Also known as: protruding chest, pigeon chest, chest protrusion, protruding sternum
What is Pectus Carinatum?
Pectus carinatum, also known as pigeon chest, is a chest wall deformity in which the sternum (breastbone) and ribs protrude. Other names are chest protrusion, protruding chest or protruding sternum. The condition may be caused by excessive growth of cartilage. Pectus carinatum can be present at birth, although it can also occur during adolescence, emerging suddenly during the growth spurt at puberty. The condition can be associated with certain genetic disorders or syndromes, and sometimes arises following open heart surgeries in which the sternum is split.
Causes of Pectus Carinatum
Evaluation of Patients with Pectus Carinatum
Pretreatment assessment of pectus carinatum in children may include physician evaluation, photos and measurements of the chest wall.
Non-surgical Treatment of Protruding Chest
Chest bracing therapy is a nonsurgical method to treat pectus carinatum that utilizes a customized chest-wall brace, custom built for the specifics of each patient, to reduce the chest protrusion over time. The brace is worn under clothing and, in combination with an exercise program, may completely correct the problem. The duration of bracing depends on the type and severity of the protrusion, but most defects typically respond well with six to eight months of treatment.
Pectus Carinatum before and after treatment photo.
Surgical Treatment for Protruding Chest
Surgery may be suggested for for some patients with moderate to severe pectus carinatum, as well as those who cannot tolerate bracing.
The Ravitch technique developed in the 1940s, is similar to the procedure developed for pectus excavatum and involves opening the chest wall. With this technique, small sections of rib cartilage are removed. The sternum is then flattened, with correction noted immediately after surgery. This type of surgery is often used with severe asymmetrical chest wall deformities, where one side is protuberant and the other is depressed. The operation takes several hours and usually results in a stay in the hospital lasting a few days.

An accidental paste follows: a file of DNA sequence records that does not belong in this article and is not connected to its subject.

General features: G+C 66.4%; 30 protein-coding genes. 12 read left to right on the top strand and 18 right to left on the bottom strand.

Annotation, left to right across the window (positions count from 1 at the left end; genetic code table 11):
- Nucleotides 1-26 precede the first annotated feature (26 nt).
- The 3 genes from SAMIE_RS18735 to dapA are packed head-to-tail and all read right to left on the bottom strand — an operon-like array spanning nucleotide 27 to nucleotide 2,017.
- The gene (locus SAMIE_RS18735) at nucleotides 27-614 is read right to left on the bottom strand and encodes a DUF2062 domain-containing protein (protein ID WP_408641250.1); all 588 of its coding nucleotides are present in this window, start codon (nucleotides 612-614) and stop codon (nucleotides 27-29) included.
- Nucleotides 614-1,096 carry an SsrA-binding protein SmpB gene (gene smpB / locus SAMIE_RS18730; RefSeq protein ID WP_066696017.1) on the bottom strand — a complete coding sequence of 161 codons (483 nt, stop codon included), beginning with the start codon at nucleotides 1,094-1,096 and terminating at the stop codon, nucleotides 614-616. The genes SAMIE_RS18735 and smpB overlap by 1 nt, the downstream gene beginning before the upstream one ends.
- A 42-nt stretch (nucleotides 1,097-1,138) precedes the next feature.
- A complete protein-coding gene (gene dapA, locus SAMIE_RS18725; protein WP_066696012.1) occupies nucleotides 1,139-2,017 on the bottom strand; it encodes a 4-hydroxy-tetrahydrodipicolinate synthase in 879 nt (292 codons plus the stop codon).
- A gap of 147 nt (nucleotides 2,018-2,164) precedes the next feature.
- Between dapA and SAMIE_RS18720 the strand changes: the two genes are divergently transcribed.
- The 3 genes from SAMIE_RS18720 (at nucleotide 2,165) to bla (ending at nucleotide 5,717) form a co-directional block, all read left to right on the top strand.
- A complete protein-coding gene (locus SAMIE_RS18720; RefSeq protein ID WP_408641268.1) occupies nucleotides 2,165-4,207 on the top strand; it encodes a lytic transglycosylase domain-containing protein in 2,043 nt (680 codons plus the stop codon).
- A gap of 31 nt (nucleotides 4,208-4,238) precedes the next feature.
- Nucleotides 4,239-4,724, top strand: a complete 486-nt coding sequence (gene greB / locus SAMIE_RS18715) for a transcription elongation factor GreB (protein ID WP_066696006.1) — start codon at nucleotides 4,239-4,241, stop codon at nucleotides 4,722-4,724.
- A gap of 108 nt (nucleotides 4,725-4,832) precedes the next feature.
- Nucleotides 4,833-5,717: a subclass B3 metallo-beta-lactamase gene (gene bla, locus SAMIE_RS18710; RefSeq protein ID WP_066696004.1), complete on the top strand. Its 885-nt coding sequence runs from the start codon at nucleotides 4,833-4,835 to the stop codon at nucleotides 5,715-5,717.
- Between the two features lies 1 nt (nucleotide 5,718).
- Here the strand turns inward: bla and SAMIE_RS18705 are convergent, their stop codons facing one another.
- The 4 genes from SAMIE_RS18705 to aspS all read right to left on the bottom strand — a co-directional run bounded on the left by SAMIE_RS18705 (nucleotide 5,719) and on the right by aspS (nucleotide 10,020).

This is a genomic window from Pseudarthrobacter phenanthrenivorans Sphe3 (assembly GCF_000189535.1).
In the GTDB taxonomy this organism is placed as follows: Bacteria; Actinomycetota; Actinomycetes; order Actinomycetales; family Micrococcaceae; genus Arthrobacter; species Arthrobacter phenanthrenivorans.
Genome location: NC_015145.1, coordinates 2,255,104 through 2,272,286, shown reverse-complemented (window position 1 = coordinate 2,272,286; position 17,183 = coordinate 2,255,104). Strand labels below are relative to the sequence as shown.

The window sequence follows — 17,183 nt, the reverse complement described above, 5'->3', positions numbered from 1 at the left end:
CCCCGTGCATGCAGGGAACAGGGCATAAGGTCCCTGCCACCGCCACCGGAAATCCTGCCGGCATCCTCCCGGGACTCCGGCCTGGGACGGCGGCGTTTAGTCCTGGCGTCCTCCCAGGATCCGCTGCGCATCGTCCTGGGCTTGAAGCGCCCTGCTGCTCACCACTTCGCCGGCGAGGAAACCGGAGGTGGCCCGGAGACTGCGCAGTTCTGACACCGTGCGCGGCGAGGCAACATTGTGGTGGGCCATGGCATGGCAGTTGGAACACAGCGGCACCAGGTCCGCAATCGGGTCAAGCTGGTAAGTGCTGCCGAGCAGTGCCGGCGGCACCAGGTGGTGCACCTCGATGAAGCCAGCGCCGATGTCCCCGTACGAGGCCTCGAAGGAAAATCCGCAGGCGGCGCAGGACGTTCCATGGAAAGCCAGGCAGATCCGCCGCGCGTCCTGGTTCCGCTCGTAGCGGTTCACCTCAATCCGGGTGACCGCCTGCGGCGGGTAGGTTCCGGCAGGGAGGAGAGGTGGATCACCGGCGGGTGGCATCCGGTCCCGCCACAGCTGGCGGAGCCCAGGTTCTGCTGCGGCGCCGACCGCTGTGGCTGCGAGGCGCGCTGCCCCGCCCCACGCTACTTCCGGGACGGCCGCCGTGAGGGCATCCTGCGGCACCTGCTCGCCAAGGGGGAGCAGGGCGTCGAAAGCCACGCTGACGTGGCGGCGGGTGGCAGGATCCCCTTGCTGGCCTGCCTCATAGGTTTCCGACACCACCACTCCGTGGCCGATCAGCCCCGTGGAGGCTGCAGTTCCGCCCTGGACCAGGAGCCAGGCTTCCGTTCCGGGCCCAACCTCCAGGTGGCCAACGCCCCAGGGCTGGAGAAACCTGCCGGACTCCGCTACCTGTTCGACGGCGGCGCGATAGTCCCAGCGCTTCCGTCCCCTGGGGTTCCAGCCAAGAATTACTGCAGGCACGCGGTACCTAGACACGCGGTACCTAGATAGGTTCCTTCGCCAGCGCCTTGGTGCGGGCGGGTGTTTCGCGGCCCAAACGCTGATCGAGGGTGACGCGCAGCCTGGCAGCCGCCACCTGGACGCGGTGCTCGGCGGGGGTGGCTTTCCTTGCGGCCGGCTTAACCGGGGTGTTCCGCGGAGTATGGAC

Florida's Leader in the Treatment of Chest Wall Deformities in Children and Teens
The Chest Wall Deformity Center of Excellence at Nicklaus Children's Hospital is the only facility in Florida to offer an FDA-approved bracing treatment for pectus carinatum in addition to comprehensive surgical options for children and teens.
Reviewed by: Cathy Anne Burnweit, MD
This page was last updated on: December 18, 2020 04:59 PM
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Pectus excavatum, Latin for "hollowed chest," is the most common chest wall deformity. In severe cases, pectus excavatum can affect the heart and lungs, while less severe cases often impact a child's or teen's self-image.
Chest Wall Deformities
Conditions that cause physical abnormalities of the chest are known as chest wall deformities. The most common are pectus excavatum (sunken chest or funnel chest) and pectus carinatum (pigeon chest).
Chest Bracing Therapy
Chest bracing therapy is a treatment used in children with mild or moderate protruding chest. This therapy involves using an external brace to reshape the chest into a more conventional contour.
The Ravitch procedure is a surgery that can correct chest wall deformities. During the surgery, excess cartilage is removed and the sternum is repositioned to allow correct growth.